5G and Beyond

Eurobites: Nokia strikes patents deal with Samsung

Also in today's EMEA regional roundup: BT boardroom latest; Orange signs renewables deal; Tele2's 5G powers home-delivery droid.

  • Nokia has agreed a patents deal with Samsung, granting the South Korean device maker the right to use certain video technologies registered by the Finnish giant. As Reuters reports, full financial details have not been disclosed, but Samsung will pay royalties to Nokia. Nokia lays claim to around 20,000 patent families, more than 3,500 of them deemed essential to 5G. (See Why 5G patent rankings are not to be trusted.)

  • Peace has still not broken out in the BT boardroom, at least according to a report on Bloomberg (paywall applies), which says that the directors of the company remain divided into two camps, with one lot – headed by CEO Philip Jansen – wanting BT to accelerate decision-making relating to its Openreach network access arm and the other wanting more certainty regarding issues such as regulation. Last week BT announced that its chairman, Jan du Plessis, was to step down as soon as a successor could be found, which was followed by reports that Jansen had demanded the removal of du Plessis, reports that BT more or less denied. (See Eurobites: BT rejects reports of boardroom rift and Eurobites: Jan du Plessis to step down as BT chairman.)

  • Orange has signed a renewables deal with energy company Total, which will see the construction of a dozen new solar plants spread throughout France. Total will supply Orange with 100GWh a year of electricity over a 20-year period. Orange is aiming to bring 50% renewables into its electricity mix by 2025, and be "net zero carbon" by 2040 at Group level.

  • Meanwhile, on the less renewable front, Orange Business Services has expanded its partnership with satellite operator SES to extend satellite connectivity to "smart mines" in Africa. Such enhanced connectivity in remote areas facilitates access to exploration metrics and video surveillance systems, among other things.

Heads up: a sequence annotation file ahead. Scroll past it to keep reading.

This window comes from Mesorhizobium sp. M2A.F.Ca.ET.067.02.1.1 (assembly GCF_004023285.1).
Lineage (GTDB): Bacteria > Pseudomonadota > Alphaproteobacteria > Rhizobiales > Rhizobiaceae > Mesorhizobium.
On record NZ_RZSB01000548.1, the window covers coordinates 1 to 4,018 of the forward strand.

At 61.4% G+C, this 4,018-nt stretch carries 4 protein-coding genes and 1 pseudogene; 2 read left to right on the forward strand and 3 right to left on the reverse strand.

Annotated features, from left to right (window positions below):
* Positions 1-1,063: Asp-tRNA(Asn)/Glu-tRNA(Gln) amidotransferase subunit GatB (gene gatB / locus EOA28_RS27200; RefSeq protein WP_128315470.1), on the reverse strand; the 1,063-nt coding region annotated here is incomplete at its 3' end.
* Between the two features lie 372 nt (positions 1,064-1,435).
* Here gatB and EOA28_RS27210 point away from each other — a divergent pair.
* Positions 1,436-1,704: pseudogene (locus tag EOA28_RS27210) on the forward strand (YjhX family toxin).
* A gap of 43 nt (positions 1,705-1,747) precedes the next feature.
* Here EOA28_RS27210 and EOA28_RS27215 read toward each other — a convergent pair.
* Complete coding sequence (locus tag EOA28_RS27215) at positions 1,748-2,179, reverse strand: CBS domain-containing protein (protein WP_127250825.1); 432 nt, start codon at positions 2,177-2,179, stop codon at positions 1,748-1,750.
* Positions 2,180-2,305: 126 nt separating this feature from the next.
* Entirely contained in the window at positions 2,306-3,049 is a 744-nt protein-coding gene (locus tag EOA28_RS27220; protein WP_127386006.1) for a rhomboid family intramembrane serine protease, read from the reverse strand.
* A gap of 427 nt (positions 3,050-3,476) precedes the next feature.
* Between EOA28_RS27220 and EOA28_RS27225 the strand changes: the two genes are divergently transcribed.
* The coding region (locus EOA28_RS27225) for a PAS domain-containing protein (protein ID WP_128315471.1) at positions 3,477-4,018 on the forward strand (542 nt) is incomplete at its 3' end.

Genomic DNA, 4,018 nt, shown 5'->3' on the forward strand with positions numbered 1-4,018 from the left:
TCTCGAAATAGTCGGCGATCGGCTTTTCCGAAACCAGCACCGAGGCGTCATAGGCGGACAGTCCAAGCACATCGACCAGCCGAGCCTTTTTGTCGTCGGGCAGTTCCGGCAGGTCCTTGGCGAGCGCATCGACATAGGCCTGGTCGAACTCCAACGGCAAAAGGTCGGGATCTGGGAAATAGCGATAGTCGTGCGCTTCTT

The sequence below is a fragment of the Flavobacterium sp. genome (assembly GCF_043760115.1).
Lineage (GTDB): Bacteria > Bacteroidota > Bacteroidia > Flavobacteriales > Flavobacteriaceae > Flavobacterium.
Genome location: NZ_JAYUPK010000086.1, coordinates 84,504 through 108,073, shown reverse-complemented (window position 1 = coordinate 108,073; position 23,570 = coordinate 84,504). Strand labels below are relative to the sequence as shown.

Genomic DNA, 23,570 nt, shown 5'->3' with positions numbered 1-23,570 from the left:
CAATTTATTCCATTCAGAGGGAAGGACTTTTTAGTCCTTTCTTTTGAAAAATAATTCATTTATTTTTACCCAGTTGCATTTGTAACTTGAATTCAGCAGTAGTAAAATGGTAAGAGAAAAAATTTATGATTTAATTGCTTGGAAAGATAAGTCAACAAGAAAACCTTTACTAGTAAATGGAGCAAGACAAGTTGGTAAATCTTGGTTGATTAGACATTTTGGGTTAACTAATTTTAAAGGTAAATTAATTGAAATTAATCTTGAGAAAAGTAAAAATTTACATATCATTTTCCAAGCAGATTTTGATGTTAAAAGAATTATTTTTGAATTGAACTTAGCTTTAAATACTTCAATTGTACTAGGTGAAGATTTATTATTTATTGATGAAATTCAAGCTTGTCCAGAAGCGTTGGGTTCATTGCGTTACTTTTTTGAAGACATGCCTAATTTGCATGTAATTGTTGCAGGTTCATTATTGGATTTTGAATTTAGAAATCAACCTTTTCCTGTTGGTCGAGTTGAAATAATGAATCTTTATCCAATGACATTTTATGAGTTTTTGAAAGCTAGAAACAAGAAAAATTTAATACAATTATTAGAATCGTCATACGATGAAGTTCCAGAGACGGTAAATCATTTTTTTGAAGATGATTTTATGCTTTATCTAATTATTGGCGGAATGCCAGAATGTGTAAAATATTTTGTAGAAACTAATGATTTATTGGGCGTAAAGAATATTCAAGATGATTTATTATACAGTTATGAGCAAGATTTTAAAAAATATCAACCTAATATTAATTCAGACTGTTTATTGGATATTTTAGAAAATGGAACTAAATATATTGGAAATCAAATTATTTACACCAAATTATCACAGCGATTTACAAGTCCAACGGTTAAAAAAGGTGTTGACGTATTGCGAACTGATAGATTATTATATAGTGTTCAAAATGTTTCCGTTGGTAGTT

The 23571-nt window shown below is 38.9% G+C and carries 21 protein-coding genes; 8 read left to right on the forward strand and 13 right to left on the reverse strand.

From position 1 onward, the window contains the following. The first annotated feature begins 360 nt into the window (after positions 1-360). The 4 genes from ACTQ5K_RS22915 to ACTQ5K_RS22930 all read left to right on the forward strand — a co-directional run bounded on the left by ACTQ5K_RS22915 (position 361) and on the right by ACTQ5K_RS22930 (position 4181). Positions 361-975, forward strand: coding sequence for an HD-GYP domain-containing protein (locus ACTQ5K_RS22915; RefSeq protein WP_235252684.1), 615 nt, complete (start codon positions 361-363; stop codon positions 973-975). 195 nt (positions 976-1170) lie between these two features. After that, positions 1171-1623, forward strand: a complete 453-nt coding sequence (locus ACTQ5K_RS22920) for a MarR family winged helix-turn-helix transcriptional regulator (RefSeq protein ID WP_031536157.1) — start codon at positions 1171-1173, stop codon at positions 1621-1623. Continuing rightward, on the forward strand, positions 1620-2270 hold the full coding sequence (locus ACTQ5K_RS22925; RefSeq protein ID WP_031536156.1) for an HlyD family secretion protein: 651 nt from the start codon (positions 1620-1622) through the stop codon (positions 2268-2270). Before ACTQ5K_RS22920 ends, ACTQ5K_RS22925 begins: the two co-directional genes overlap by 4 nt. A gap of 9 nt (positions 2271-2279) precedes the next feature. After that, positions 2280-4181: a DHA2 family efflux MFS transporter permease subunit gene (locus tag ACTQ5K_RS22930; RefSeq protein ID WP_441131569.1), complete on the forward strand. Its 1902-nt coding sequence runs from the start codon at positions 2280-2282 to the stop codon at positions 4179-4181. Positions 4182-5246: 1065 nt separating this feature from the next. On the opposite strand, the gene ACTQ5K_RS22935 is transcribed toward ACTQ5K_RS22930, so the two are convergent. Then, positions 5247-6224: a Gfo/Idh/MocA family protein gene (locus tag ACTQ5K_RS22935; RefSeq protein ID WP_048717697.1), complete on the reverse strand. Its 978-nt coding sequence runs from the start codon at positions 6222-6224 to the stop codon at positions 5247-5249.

• Sweden's Tele2 has begun a pilot with delivery company Foodora to test the use of a 5G-connected, self-driving "droid" for home deliveries in Stockholm. The droid, called Doora, has a battery life of eight hours and trundles along at a stately 6km/h – let's hope that pizza's still hot when it reaches its destination.

  • And here's another pilot involving 5G: Students at a school in North Lanarkshire, Scotland are getting the chance to experience what it's like to be in outer space, under the ocean or on the plains of Africa thanks an initiative led by BT, North Lanarkshire Council and Interactive Immersive Classroom, which uses "immersive" technology to enhance education. A digital projection uses all four classroom walls and the ceiling to bring the "real world" into the classroom, drawing on the EE 5G network.

    More fun than algebra: Kids in Scotland enjoy the immersive learning experience.
    More fun than algebra: Kids in Scotland enjoy the immersive learning experience.

  • Telefónica UK (O2) has launched a new "Device as a Service" offering intended to making it easier for companies to manage the devices of their largely remote-working employees. The service will, claims O2, eliminate set-up time, with devices delivered direct to employees, wherever they may be, and ready to use straight out of the box.

    — Paul Rainford, Assistant Editor, Europe, Light Reading

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